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THE NEW YORK TIMES
"Voces y Visiones": Spiritual Power, No Matter How Humble
By HOLLAND COTTER
December 26, 2003
El Museo del Barrio
Masks and santos are also on display in "Voces y Visiones" at El Museo del Barrio, a large exhibition drawn entirely from the museum's permanent holdings. Among other things, El Museo owns this country's second largest collection, after the Smithsonian Institution, of Puerto Rican santos, made by traditional carvers from the mid-19th century to the mid-20th. Several are on display and they are, as ever, enchanting.
As in Peru, the santos are European images re-envisioned, familiar Christian saints and symbols with expanded, updated identities. St. Lazarus retains his ancient role as protector against plague but is now invoked to battle AIDS. The venerable St. Barbara is still relied on to ward off lightning, but she also works a second job through her association with Chango, the god of lightning in the Afro-Caribbean religion called Santería.
Contemporary Latino art is adept at incorporating aspects of popular religion. A sculptural installation, "La Cama" (1987) by Pepón Osorio, is essentially a shrine in the form of a life-size four-poster bed. The spirit honored is a woman named Juana Hernández, who cared for the artist as a child in Puerto Rico and influenced him deeply.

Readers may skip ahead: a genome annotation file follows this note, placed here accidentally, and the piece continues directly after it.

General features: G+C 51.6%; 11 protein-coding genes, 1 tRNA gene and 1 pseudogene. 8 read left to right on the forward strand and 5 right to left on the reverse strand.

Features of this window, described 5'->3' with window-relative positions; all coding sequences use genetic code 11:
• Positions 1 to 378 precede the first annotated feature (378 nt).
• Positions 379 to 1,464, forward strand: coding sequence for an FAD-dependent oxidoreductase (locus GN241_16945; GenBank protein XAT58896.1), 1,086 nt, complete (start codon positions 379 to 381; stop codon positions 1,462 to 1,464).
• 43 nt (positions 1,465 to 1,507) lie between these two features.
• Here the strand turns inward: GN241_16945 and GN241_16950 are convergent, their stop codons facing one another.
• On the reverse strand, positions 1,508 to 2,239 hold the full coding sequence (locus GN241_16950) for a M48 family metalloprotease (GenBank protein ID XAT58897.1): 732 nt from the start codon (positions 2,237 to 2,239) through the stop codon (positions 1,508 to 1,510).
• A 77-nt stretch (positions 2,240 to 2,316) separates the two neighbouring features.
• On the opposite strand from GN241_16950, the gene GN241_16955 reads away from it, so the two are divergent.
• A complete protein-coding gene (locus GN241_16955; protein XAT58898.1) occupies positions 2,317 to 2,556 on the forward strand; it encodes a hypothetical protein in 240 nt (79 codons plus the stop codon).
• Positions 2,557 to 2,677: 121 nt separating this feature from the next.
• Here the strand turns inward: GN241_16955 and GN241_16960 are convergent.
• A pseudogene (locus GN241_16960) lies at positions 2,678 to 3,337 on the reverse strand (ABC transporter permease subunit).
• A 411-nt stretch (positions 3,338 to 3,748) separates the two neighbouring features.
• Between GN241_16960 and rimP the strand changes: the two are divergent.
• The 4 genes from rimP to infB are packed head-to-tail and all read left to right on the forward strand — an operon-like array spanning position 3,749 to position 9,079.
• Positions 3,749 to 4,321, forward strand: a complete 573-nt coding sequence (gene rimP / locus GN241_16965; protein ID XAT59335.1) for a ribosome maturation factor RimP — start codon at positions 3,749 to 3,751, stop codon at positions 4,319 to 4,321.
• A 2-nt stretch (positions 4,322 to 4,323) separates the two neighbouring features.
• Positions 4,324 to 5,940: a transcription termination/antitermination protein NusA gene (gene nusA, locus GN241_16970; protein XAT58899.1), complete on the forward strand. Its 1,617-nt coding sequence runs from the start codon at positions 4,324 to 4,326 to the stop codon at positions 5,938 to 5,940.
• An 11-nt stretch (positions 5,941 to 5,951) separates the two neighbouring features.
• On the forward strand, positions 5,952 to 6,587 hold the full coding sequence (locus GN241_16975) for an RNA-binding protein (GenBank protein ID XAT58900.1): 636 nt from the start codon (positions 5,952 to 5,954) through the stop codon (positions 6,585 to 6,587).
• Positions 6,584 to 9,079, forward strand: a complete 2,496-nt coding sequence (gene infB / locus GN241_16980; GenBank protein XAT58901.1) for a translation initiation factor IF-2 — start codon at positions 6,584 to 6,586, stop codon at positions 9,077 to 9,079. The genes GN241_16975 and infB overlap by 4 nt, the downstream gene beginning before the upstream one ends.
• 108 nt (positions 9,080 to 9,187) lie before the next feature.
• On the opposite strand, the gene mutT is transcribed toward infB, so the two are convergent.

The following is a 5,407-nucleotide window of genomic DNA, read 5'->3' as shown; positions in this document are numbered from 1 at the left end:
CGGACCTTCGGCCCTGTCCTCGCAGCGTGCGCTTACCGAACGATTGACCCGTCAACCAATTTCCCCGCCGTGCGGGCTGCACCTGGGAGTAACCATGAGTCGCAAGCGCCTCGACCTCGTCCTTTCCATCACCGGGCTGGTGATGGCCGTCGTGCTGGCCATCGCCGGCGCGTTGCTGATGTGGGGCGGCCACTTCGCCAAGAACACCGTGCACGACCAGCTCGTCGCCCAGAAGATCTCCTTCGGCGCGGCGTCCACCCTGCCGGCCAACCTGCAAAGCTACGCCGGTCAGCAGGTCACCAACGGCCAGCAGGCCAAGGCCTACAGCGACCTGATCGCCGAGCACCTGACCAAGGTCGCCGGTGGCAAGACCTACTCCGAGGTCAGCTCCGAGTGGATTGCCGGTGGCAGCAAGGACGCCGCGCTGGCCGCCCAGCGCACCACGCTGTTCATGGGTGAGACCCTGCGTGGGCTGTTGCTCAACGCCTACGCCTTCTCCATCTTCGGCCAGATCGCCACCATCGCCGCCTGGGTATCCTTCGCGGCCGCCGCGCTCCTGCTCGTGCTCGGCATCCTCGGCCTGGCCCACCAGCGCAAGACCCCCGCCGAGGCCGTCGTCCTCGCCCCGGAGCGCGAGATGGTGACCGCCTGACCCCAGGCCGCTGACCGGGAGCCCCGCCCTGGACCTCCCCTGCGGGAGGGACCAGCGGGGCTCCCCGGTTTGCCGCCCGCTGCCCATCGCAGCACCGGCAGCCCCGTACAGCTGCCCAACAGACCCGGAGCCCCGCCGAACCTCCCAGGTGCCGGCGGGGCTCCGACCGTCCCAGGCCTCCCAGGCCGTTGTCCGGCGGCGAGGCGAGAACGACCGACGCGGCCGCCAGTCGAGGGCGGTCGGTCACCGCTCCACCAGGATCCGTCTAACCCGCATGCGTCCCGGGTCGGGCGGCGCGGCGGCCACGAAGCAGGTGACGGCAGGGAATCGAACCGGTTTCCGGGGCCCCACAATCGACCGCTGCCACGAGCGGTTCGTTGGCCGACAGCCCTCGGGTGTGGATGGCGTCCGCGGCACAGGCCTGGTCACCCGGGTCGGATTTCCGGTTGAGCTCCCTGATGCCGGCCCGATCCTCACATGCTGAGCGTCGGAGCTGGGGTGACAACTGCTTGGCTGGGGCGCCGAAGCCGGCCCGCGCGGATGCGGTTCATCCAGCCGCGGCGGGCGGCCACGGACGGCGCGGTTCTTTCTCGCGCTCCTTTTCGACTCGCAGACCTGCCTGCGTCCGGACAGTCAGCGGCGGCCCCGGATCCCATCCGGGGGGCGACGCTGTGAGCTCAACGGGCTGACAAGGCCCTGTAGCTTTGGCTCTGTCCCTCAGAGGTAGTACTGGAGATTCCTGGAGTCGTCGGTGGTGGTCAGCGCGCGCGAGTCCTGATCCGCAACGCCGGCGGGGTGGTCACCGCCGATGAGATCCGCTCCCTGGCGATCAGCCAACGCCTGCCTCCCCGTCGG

He has encrusted the posts of what might be her funeral bed with gems, adorned the headboard with artificial flowers and peppered the bedspread with hundreds of ribbonlike badges. In Puerto Rico these are commonly used to commemorate marriages, baptisms and school graduations. But in this context they bring to mind the tiny cut-metal ex voto images of body parts arms, legs, breasts, lungs called milagros, left at saints' shrines by those seeking cures. (A selection of such objects, from Puerto Rico, Mexico and Peru, is on display in the gallery.)
"La Cama" is a secular version of popular devotional art with roots in high art, and its bauble-based ornamentation makes it as dazzling as any Old World reliquary. When an interviewer once referred slightingly to Mr. Osorio's use of "fake pearls," the artist responded: "They're not fake pearls. They're not fake anything. They're plastic pearls. For many people plastic pearls are what they have and what they want." The people he was referring to was the audience for whom he makes his work, including the Latino residents of East Harlem. And in his comment he described in a nutshell the phenomenon of art that is simultaneously low and high, and beyond both.
"VOCES Y VISIONES: HIGHLIGHTS FROM EL MUSEO DEL BARRIO'S PERMANENT COLLECTION," El Museo del Barrio, 1230 Fifth Avenue, at 104th Street, (212) 831-7272, through Feb. 8. Hours: Wednesdays through Sundays, 11 a.m. to 5 p.m. Admission: $6; students and 52+, $4; members and children 12 and under, free.